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There are up sides and down sides to owning an investment property, but those who do their homework and give their investment property the attention it needs can reap big dividends. Following are some benefits to investing in an income property:

You are the boss of the income property. You choose the property to invest in, what tenant you will rent to, how much you will charge in rent, and how you will manage and maintain the property as a whole. In the average job, you are subject to the wishes of your boss and the company infrastructure in general, such as a dress code. As your own boss, you can choose your hours and wear what you want.

Leverage, in layman’s terms, means you invest a relatively small amount of your own money and borrow the rest, often four to 20 times more, from a lender. If you purchase a property using significantly more debt than equity, the investment is said to be “highly leveraged,” which can result in huge appreciation profit.

Rental income is money in your pocket. Assuming that you are investing in an income property to occupy it with tenants, you will be able to receive rental income. Suppose you have one tenant. You charge that tenant $1,100 a month in rent. Your PITI mortgage payment is $700 a month. Thus, subtracting $700 from $1,100 will leave you with $400 that goes into your wallet each month, right? Not exactly.

From this $1,100, you will want to assume about five percent in monthly maintenance costs and five percent in vacancy costs. Therefore, you will put $110 into a designated bank account each month to deal with maintenance issues and potential vacancy costs. When all is said and done, you will have about $290 each month directly into your pocket.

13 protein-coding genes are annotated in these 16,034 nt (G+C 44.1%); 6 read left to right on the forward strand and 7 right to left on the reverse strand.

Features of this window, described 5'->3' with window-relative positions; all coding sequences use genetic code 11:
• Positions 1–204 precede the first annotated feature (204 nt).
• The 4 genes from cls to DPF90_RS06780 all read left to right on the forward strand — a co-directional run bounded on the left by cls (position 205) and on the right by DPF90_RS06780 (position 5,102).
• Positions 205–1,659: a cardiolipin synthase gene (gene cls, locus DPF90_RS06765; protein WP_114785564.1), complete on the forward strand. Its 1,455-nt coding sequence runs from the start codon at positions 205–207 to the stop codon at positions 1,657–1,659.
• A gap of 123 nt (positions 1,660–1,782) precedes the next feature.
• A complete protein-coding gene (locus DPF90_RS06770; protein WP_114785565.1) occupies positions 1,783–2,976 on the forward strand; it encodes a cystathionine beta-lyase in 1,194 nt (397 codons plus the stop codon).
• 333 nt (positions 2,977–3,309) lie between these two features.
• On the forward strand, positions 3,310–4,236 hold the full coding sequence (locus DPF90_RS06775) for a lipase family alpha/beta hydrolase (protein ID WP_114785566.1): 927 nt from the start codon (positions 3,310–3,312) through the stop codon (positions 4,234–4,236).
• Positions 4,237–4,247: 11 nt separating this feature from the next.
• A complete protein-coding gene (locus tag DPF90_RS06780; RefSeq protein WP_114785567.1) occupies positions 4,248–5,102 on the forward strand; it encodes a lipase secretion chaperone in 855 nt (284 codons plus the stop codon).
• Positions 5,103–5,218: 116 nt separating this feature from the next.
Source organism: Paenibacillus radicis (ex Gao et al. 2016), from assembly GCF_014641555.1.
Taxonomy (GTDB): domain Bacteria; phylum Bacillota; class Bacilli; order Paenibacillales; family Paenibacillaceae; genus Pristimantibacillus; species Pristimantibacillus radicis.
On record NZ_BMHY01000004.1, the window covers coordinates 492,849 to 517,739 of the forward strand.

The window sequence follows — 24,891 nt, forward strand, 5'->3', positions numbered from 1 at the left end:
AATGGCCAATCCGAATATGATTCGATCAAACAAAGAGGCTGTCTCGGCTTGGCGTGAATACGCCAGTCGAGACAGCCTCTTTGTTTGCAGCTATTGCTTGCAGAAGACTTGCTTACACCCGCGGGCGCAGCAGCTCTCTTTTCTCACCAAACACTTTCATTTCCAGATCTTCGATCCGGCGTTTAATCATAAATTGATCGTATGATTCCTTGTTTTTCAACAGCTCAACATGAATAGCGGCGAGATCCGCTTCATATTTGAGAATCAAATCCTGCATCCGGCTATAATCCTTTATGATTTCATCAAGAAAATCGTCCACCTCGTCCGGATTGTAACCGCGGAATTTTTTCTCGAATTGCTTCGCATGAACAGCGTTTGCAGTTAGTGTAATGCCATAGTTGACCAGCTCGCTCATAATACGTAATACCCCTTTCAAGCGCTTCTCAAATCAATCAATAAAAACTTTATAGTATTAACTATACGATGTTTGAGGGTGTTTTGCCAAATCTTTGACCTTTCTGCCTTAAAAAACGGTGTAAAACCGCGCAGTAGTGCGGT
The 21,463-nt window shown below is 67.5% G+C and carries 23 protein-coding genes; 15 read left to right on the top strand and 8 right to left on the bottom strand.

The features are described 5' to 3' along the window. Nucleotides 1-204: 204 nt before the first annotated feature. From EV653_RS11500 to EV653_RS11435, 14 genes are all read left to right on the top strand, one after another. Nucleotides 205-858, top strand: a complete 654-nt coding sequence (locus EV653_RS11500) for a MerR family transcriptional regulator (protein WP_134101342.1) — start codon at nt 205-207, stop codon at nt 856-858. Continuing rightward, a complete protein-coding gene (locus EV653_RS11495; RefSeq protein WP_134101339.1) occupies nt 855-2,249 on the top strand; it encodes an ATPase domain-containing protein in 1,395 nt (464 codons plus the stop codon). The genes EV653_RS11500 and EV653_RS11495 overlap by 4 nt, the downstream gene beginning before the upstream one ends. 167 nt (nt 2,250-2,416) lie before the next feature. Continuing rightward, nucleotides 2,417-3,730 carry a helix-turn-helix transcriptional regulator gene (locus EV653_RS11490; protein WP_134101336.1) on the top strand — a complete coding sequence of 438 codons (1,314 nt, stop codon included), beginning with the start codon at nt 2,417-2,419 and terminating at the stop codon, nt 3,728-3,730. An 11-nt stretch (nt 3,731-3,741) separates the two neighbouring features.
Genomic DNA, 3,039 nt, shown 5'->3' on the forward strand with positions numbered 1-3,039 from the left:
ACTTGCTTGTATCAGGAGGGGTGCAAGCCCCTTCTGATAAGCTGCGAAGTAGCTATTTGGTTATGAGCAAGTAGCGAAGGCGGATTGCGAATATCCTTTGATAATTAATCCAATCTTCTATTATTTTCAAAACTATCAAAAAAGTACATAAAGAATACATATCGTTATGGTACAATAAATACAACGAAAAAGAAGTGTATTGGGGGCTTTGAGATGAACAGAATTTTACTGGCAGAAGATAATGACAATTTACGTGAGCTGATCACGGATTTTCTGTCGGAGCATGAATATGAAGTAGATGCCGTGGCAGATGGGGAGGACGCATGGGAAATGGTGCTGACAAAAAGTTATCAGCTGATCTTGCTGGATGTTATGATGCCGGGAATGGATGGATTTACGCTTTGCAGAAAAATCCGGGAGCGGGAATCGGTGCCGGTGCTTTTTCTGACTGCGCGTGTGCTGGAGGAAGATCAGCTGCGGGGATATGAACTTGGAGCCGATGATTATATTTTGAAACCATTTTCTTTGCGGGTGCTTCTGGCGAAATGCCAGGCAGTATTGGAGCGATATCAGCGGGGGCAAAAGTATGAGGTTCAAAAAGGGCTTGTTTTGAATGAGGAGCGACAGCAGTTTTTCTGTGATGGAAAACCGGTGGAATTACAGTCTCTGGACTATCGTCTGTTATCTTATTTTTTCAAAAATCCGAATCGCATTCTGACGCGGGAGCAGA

Your tenants will amortize your mortgage for you. The most popular type of loan is a 30-year fixed-rate mortgage. It has an interest rate that will remain the same for the entire 30-year term of the loan. In the beginning of the loan, significantly more money is paid to interest than to principal, but by the year 15, it is close to a 50/50 split. Therefore, the longer you hold the property, the more of the loan principal your tenants are paying down and the more wealth you are creating for yourself.

You are entitled to huge tax deductions on income properties. You can write off interest on your mortgage, on upkeep and purchases for the property, the insurance, travel, and even your property taxes. The government also allows you to depreciate the purchase price of the property, even if it is actually appreciating in value.

Basically, if everything falls into place and you take care of business, you can make a lot of money from a rental property. It’s hard to argue with a direct income stream like rental

payments from an investment property, but you must keep the property rented at least 75 percent a year.

You can also gain from an increase in the property value over time due to changing demands in the area. Ideally, this value growth holds pace with inflation at a minimum. In addition, your sweat equity is likely to add additional value to the property as you maintain and upgrade.

The bottom line is that there are multiple advantages and benefits to owning an investment property, but there are an equal number of disadvantages. Do your homework, consult with your accountant (or financial planner), and make your decision based on all the pros and cons you have gathered and from those you know and trust.


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